The League of United Latin American Citizens of Illinois (LULAC), the Illinois Coalition for Immigrant and Refugee Rights (ICIRR) and the Health and Medicine Policy Research Group (HMPRG) today asked an Illinois appellate court to block the forced sharing of private medical information about McHenry County residents who have tested positive for COVID-19 with law enforcement and other first responders. The groups’ brief comes after a Circuit Court judge earlier sided with the law enforcement agencies to require sharing of this private medical information and denied a request by the McHenry County Health Department to reconsider that ruling. LULAC, ICIRR and Health and Medicine Policy Research Group oppose the release of this personal medical information as a violation of their members’ rights to keep their health information private, and as ultimately harmful – not helpful - to the health interests that some claim to be the reason for sharing the data. 
The amicus brief filed late yesterday argues specifically that the release of names or addresses of people who test positive for COVID-19 undermines the basic precepts of public health, and has a dangerous and stigmatizing impact on members of vulnerable communities, discouraging many in McHenry County from seeking testing and treatment in the midst of the pandemic. 
The three groups are being represented in this action by the ACLU of Illinois. 
The brief notes that if names of those who have tested positive for COVID-19 will end up in the hands of law enforcement and other first responders, many community residents will avoid seeking health care, including testing for COVID. The fact is that some will eschew testing and treatment if private medical information is shared, undermining public health efforts designed to protect all residents of McHenry County.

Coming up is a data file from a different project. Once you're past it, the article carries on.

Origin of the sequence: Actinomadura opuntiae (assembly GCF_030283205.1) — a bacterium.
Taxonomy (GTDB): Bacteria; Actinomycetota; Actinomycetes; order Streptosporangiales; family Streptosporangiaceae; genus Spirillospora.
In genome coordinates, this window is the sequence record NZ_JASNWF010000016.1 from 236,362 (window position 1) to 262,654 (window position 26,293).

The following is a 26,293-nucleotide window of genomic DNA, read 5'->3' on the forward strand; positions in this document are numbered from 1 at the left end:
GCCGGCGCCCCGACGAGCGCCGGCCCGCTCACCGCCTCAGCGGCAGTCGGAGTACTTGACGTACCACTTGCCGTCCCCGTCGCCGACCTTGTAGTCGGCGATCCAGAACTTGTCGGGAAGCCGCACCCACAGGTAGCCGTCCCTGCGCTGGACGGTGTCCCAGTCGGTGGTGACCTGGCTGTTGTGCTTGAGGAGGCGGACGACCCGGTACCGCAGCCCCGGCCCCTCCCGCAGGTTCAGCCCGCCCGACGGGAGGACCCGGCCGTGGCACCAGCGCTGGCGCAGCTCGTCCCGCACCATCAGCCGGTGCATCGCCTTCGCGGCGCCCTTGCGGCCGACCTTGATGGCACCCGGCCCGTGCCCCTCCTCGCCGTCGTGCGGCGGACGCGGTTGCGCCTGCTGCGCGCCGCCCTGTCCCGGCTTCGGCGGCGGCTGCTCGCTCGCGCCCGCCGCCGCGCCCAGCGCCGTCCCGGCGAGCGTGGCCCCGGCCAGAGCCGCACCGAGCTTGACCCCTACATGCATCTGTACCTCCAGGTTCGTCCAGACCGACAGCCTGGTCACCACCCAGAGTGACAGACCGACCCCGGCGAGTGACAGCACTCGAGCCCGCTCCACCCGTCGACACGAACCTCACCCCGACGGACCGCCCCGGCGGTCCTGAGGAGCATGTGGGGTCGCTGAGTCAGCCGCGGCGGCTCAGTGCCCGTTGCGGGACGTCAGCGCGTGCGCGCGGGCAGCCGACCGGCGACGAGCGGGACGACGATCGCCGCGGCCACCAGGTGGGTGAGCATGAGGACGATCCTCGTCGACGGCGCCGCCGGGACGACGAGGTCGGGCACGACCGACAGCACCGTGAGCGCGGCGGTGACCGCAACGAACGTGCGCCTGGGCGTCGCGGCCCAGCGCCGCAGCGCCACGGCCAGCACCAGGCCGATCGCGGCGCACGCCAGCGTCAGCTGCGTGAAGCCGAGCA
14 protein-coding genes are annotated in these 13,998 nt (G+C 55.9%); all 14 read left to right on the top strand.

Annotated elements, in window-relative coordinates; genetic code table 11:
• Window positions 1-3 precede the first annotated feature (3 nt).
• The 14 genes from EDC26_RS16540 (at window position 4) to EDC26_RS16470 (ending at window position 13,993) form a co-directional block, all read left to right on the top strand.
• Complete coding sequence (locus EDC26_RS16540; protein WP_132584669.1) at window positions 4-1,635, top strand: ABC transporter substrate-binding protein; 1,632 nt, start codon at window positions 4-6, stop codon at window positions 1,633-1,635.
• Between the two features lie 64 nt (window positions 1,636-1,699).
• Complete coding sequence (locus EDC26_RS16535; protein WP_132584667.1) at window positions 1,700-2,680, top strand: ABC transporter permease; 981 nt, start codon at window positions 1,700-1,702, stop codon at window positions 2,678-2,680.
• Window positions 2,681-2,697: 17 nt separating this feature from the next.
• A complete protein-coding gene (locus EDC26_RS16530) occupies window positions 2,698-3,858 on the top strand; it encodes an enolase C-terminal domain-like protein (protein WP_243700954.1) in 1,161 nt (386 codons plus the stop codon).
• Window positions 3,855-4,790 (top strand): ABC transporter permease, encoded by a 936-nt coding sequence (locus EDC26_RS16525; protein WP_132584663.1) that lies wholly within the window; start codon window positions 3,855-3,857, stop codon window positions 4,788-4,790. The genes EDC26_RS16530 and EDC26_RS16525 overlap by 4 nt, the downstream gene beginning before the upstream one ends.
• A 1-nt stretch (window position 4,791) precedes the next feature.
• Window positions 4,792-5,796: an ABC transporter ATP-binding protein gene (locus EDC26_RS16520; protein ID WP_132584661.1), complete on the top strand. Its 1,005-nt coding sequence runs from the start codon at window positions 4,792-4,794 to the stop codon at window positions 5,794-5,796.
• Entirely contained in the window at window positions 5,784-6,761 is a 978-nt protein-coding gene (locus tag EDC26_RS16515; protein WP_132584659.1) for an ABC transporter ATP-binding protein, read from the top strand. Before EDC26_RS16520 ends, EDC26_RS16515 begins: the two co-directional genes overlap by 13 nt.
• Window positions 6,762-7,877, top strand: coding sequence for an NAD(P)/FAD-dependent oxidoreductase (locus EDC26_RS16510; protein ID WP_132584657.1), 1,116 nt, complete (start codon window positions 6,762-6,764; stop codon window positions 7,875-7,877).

“Undocumented families and families with mixed immigration status – with U.S. citizens, legal residents and undocumented individuals all under the same roof – already live in fear a loved one being swept up by the Trump Administration and fast-tracked for deportation,” added Maggie Rivera of LULAC Illinois and a McHenry County resident. “This is exacerbated by the self-defeating efforts of McHenry police officers who want to create an ineffective list for misguided purposes. We hope the appeals court will block this practice before it creates real harm.”
Public health officials oppose the sharing of this information as well – the Illinois Department of Public Health urges that first responders treat every member of the public as potentially infectious given that many people are most contagious in the days before they suspect they may have the virus and can be tested.  Moreover, Centers for Disease Control and Prevention guidelines advise first responder dispatchers to pose questions to those seeking EMS services to assess specific risks associated with responding to that call. 
Public health experts also note that protecting the confidentiality of medical information is essential to ensuring that people access needed medical care for appropriate diagnosis and treatment. 
“Sharing personal medical information for those infected with the virus with law enforcement stands in stark contrast to good public health policy and effective public health practice” says Ameri Klafeta of the ACLU of Illinois. “The pathway out of this pandemic is not through shortcuts and simple solutions. We should respect the personal medical privacy of our neighbors and continue our support for policies that will encourage people to get tested and to help us stem the spread of the disease.” 
“Many of our members come from countries and backgrounds where being on a government list is an invitation for stigmatization and discrimination,” added Fred Tsao, policy director at ICIRR. “Being in the United States was supposed to be the end of this sort of behavior, not a continuation. A global pandemic should be a time to put aside this self-defeating idea and seek the public health. Law enforcement in McHenry County needs to hear that message.”
“Best practice in public health demands that first responders assume all people they are called to attend to may be COVID positive,” added Margie Schaps, executive director of the Health & Medicine Policy Research Group. “To provide personal medical information only on those who test positive could lull the responders into false complacency about everyone else.  This puts the health of the first responders at risk as it unnecessarily invades people’s medical privacy.”

A copy of the filing in McHenry County is available here.